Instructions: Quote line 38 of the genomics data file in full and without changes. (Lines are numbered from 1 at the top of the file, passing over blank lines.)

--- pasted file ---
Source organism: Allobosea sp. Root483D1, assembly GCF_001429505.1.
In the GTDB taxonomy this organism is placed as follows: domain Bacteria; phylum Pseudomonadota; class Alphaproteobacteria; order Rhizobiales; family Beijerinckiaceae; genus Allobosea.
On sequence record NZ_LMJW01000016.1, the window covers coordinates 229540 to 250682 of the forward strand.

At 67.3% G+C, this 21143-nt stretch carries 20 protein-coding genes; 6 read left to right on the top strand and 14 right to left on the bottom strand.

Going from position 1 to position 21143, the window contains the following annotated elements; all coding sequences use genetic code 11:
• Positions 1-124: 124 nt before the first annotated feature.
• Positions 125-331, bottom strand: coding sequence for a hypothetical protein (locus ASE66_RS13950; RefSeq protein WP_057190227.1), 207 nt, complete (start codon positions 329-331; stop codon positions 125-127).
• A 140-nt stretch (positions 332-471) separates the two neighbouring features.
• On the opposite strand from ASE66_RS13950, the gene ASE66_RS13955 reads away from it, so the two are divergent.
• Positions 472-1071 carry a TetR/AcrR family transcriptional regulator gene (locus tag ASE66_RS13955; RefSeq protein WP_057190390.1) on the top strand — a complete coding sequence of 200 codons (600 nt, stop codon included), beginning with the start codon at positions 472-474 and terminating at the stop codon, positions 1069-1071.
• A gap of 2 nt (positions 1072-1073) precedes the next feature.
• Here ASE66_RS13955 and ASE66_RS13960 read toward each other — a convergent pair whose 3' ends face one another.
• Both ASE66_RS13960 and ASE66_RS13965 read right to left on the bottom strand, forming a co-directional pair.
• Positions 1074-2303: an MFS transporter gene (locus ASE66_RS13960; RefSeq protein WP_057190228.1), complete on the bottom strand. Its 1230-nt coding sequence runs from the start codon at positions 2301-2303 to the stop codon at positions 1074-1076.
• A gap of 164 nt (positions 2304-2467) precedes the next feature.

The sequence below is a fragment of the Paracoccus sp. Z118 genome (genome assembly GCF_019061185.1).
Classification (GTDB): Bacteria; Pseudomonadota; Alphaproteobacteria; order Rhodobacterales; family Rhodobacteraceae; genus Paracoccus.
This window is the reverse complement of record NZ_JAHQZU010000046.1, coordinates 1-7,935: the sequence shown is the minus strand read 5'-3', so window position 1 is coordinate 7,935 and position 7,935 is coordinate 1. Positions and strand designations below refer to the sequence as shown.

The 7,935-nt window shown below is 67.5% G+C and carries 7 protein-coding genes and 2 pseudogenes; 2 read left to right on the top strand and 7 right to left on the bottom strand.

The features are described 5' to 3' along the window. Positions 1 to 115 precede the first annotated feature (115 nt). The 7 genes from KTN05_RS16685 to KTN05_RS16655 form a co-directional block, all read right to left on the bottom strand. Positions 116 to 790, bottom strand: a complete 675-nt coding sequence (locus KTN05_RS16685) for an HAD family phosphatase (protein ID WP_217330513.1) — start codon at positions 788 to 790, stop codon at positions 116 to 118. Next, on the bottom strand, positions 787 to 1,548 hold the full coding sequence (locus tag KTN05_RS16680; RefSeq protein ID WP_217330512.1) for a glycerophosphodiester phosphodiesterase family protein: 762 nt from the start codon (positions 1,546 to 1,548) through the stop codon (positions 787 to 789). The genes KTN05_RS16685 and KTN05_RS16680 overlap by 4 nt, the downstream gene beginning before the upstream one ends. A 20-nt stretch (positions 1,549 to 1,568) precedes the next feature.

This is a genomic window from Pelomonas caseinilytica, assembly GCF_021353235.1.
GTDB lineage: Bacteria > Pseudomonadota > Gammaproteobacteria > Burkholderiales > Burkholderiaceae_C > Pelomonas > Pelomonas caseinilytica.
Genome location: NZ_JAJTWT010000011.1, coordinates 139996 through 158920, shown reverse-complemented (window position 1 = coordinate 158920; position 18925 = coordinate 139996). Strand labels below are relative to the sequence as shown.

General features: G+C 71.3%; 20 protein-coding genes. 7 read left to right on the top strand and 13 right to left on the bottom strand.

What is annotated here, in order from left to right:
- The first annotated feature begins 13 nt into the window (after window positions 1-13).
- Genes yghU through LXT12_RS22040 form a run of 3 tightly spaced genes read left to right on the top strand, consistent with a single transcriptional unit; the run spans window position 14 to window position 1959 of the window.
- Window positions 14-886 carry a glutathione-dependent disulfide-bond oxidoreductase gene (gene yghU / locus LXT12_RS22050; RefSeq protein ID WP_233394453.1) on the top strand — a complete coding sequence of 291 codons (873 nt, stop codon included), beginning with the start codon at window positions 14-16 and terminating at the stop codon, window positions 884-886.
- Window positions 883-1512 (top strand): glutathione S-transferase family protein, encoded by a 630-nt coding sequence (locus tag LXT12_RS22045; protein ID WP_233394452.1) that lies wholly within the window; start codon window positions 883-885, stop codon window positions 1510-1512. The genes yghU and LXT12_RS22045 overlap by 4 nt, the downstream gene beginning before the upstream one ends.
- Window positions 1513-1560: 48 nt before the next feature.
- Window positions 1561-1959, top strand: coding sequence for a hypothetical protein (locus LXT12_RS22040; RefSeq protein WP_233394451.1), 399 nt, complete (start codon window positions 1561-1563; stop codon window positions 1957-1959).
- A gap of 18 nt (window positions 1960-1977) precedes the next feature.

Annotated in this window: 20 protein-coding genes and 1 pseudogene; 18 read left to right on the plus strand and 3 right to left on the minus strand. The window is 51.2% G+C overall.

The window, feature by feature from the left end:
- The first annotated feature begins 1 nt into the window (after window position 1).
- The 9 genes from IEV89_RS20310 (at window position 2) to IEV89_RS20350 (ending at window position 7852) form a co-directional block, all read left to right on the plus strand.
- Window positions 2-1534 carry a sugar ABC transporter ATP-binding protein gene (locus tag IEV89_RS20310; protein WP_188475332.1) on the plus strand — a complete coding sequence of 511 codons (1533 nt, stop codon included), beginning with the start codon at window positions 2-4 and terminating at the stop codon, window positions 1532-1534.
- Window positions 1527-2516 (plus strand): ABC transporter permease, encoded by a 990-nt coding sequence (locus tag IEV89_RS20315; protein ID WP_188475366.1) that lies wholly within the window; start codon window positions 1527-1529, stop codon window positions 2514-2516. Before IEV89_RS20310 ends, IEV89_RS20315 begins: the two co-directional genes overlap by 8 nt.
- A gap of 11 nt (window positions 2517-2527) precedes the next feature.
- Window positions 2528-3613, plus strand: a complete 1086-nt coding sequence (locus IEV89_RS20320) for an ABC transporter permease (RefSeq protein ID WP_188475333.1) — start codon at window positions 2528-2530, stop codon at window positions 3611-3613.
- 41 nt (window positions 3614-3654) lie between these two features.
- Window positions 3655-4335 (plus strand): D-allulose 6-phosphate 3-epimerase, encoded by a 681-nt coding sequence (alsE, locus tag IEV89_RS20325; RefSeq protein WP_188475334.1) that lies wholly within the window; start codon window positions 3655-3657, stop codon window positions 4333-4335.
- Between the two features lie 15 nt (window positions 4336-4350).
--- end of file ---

- Window positions 1527-2516 (plus strand): ABC transporter permease, encoded by a 990-nt coding sequence (locus tag IEV89_RS20315; protein ID WP_188475366.1) that lies wholly within the window; start codon window positions 1527-1529, stop codon window positions 2514-2516. Before IEV89_RS20310 ends, IEV89_RS20315 begins: the two co-directional genes overlap by 8 nt.